LEED Regional Priority Credits: What They Mean to You
This spring marks the evolution of the LEED green building certification program with the launch of LEED 2009. The new version of the rating system introduces major technical advancements to the LEED credits and points. One of the most widely anticipated updates to the certification program is the launch of Regional Priority Credits, or RPC’s. These credits are designed to provide incentives for the achieve-ment of credits that are considered most important for defined environmental areas. The development of the Regional Priority Credits is a first step towards making LEED even more responsive to local environ-mental necessities.
Because environmental priorities may differ between different bioregions, the Regional Priority Credits tackle the unique challenges and opportunities for addressing critical environmental issues for various bioregions throughout the country.
The unique challenges in the Northeast differ tremendously from those in the Southwest, from the usage of heating oil to the urgency of water conservation.Densely populated urban locations often feature credits related to Stormwater Management or Heat Island Reduc-tion, while Site Protection and Building Reuse credits are frequently prioritized in rural locations with low population densities.
Regional Priority Credits are not new LEED credits, but instead are existing credits that have been identi-fied as being particularly important or beneficial for a certain region. In their first iteration, RPCs are found in five LEED rating systems: New Construction, Core & Shell, Schools, Commercial Interiors, and Existing Buildings: Operations & Maintenance.
For each project, six credits will be flagged as priorities in each of the various five rating systems, based on its location and organized by ZIP code. RPC points will be counted in the same way as LEED Innovation in Design points and will earn up to four additional points towards its certification total.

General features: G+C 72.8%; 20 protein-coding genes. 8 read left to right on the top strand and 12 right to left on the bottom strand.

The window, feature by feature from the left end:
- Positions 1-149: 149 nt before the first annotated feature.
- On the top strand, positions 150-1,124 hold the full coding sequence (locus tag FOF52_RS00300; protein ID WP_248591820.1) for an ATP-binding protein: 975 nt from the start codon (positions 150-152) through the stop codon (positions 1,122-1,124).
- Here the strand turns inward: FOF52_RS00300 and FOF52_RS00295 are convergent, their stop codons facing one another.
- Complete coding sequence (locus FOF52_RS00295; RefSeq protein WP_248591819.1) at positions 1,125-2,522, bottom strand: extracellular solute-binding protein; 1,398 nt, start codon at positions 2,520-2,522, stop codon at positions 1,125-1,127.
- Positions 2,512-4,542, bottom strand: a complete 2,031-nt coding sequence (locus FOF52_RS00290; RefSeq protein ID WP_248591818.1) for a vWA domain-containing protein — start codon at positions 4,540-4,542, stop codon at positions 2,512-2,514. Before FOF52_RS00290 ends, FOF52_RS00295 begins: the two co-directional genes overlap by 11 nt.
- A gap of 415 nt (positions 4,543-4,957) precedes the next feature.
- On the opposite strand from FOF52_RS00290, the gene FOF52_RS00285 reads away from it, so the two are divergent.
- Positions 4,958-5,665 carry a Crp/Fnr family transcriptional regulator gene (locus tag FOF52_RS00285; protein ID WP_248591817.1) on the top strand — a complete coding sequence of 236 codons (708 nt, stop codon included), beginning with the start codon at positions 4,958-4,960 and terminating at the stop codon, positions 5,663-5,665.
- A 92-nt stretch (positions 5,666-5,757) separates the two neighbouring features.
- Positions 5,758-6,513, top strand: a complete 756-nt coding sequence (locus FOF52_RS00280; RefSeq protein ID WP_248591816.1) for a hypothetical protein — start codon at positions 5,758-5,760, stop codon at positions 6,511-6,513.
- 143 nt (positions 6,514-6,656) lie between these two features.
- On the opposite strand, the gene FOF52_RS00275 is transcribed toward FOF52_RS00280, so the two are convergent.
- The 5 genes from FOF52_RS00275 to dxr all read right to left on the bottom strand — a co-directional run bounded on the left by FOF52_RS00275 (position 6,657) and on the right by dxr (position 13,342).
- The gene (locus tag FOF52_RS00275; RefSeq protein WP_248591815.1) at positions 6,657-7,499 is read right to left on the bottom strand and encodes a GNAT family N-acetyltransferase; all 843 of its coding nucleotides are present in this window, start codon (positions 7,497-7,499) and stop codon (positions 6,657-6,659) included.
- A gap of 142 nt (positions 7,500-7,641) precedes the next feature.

USGBC worked with its network of 78 local chapters to develop the regionally-focused credits. The proc-ess was a testament to the deep dedication of USGBC volunteers towards the advancement of the green building movement and LEED. The local chapters also engaged ecologists and Geographic Information System (GIS) experts to help develop the credits.
With only broad guidance, the volunteers identified ecological characteristics and pressing environmental conditions for their given regions. The end result was a collection of unique environmental “zones” com-posed of those local conditions and issues. The issues the volunteers identified greatly determined what priority credits were selected, while the boundaries they drew for the zones determined which ZIP codes would receive which priority credits. The volunteers gathered every ZIP code for every zone in their area, tagging each with its set of six Regional Priority Credits. All parties involved in the process learned from the Regionalization experience.
At the Chapter level, the volunteers gained a better understanding of local environmental issues. But while Regionalization was originally seen as an enlightening experience for Chapter volunteers, USGBC national was happy to learn new lessons as well. For example, the LEED Steering Committee – aware of the imprecise ability of certain LEED credits to fully address envi-ronmental issues in some locations – felt a new urgency to refine the rating systems’ credits.
The development of the Regional Priority Credits represents a major development and allows LEED to evolve as a better, more refined tool for green building. LEED is now beginning to recognize contextual differences between project locations. Regional Priority Credits provide the incentive for a LEED-registered building to pursue the credits – and will address the issues – that are most pertinent to its environment.
To learn more about the Regional Priority Credits, visit www.usgbc.org/leed2009.